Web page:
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Thread: Bushcraft Knife Test Tasks?

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    Default Bushcraft Knife Test Tasks?

    I've been purchasing a number of knives over the years, from higher priced custom knives (Fiddleback) to common inexpensive knives (Mora). I'd like to test these knives using a range of bushcraft tasks, and so far I can think of making fuzz sticks, carving and notching - I tend to think of batoning as more of a last-ditch survival task, something better suited for a hatchet/axe. I'd appreciate your advice on what tasks to use in my bushcraft knife test, and please state whether these tasks should be performed on dry or green wood, etc.

    I plan to post the results of my test here, realizing that much of it will be subjective.

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    All you said plus other things I do when I am in the woods. Slicing for food prep, cross batoning for notches and such, game prep (clean fish, small game etc), whittling/carving (spoons and such) umm......

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    Everything that has been said. I personally think batonning is a very important test though. I do it even if I have a ax/hatchet just because when my kindling gets real small it's easier to baton. On top of that it is a good test for strength.

    Another thing to consider is what maintenance it requires. Is the edge easily sharpened with just some simple tools? How is it's edge retention? How susceptible to rusting is it?

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    If you can't do a one stick fire with just your knife and a firesteel then it doesn't work for bushcraft. IMHO
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    I think if a knife performs pretty good on hardwood , greenwood generally isn't a problem. For me , a bush knife should be able to baton wrist-size thickness relatively easily , peel bark off , knock smaller twigs of branches , have a point for piercing , be able to clean game , and do food prep. Good to be able to use it as a weapon if the need arises. Almost any sharp knife can do smaller tasks like notching and feather sticks.

    With those criteria in mind , I like no smaller than a 4" blade , spear ,clip ,or drop point , full tang , and comfortable grip.

    If you have only one knife in the bush it should be able to perform those tasks all reasonably well and be able to be maintained on a regular basis.

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    Quote Originally Posted by NJWHN95 View Post
    Everything that has been said. I personally think batonning is a very important test though. I do it even if I have a ax/hatchet just because when my kindling gets real small it's easier to baton. On top of that it is a good test for strength.

    Another thing to consider is what maintenance it requires. Is the edge easily sharpened with just some simple tools? How is it's edge retention? How susceptible to rusting is it?
    Don't take me wrong here, but I'm wondering why batoning is so important. In the area I live in will all its thick forests, I can always find all sorts of sizes of useable wood just lying about the forest floor for use in building a fire without ever even needing to pull the knife from its sheath except to scrape the fire steel for sparks. So my question is, "is the reason you all have to baton due to not finding any small wood in your area" ? I carry a hatchet for cutting fire wood to shorter lengths, but I can always find enough of the small stuff to get a fire going without the need to split anything.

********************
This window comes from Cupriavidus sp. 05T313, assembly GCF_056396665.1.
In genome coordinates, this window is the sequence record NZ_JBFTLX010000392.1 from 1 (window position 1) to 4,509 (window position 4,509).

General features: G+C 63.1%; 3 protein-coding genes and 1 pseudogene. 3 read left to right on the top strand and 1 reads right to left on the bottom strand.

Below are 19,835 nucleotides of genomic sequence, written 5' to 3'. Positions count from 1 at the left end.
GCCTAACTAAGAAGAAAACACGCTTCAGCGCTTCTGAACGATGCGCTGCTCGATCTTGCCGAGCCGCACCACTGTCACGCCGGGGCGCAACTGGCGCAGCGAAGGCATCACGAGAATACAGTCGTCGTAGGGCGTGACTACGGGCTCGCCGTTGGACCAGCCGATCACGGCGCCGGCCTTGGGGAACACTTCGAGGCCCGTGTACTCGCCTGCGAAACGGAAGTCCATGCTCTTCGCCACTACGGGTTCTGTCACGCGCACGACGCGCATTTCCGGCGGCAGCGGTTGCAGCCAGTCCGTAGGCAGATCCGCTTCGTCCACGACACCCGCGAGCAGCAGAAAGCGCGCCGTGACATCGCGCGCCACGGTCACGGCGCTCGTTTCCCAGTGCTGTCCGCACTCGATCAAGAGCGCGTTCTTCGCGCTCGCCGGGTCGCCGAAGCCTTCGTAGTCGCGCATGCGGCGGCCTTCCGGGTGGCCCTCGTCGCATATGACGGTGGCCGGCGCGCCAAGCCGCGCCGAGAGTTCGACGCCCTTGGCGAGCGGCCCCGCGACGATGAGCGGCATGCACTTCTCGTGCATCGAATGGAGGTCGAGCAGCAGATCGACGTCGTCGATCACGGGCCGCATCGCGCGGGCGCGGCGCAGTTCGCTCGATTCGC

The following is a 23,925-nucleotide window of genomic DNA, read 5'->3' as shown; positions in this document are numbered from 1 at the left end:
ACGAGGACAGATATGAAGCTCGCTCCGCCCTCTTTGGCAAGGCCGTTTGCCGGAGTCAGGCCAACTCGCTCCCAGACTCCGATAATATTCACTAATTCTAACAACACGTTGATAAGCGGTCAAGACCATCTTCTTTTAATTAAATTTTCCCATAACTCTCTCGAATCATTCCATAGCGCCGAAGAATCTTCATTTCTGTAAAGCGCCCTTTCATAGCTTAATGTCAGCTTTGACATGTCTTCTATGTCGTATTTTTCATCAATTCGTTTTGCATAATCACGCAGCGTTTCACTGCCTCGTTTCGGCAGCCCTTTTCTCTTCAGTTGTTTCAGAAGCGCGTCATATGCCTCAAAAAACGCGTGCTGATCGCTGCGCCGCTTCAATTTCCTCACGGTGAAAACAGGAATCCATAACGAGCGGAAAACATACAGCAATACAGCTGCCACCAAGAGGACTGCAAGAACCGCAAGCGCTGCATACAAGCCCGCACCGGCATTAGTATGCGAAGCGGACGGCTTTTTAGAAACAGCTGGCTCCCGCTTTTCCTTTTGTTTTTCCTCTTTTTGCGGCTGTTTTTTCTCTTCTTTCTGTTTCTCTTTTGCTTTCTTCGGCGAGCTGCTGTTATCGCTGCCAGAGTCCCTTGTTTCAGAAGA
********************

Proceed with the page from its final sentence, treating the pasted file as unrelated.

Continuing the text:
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    Just do the standard tasks youd do while camping or out doing bushcrafty things. Green or dry wood kinda depends on the task dont'cha reckon. Would be pointless to make feathersticks from green wood and you don't wanna use dry wood if you're making a fishing spear. I've done a few knife tests, check them out, maybe you'll get some ideas.

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    Don't take me wrong here, but I'm wondering why batoning is so important. In the area I live in will all its thick forests, I can always find all sorts of sizes of useable wood just lying about the forest floor for use in building a fire without ever even needing to pull the knife from its sheath except to scrape the fire steel for sparks. So my question is, "is the reason you all have to baton due to not finding any small wood in your area" ? I carry a hatchet for cutting fire wood to shorter lengths, but I can always find enough of the small stuff to get a fire going without the need to split anything.
    It's a woodsman's skill. There may be a time and place when making a fire in wet conditions will warrant getting to the dry heart wood. You may not have your hatchet. The knife is the only tool. You should to check out bushclass and hardwoodsman challenges, also IAwoodsman's video series for a better explanation. Twig fires don't always work.
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    Quote Originally Posted by Panzer View Post
    If you can't do a one stick fire with just your knife and a firesteel then it doesn't work for bushcraft. IMHO
    ^ Agreed. I'm also fond of Mors' criteria - sharpened pry bar with the ability to carve a netting needle in a few minutes, or something to that effect. IMO the pry bar bit is meant to emphasize toughness (full tang, no worries with batoning, beating the snot out of it, etc).
    Last edited by dRobinson; 03-06-2013 at 01:24 PM.
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    You can baton with any knife, within reason. Arguing about it is moot. Check it out.

    http://bushcraftusa.com/forum/showth...-not-the-arrow

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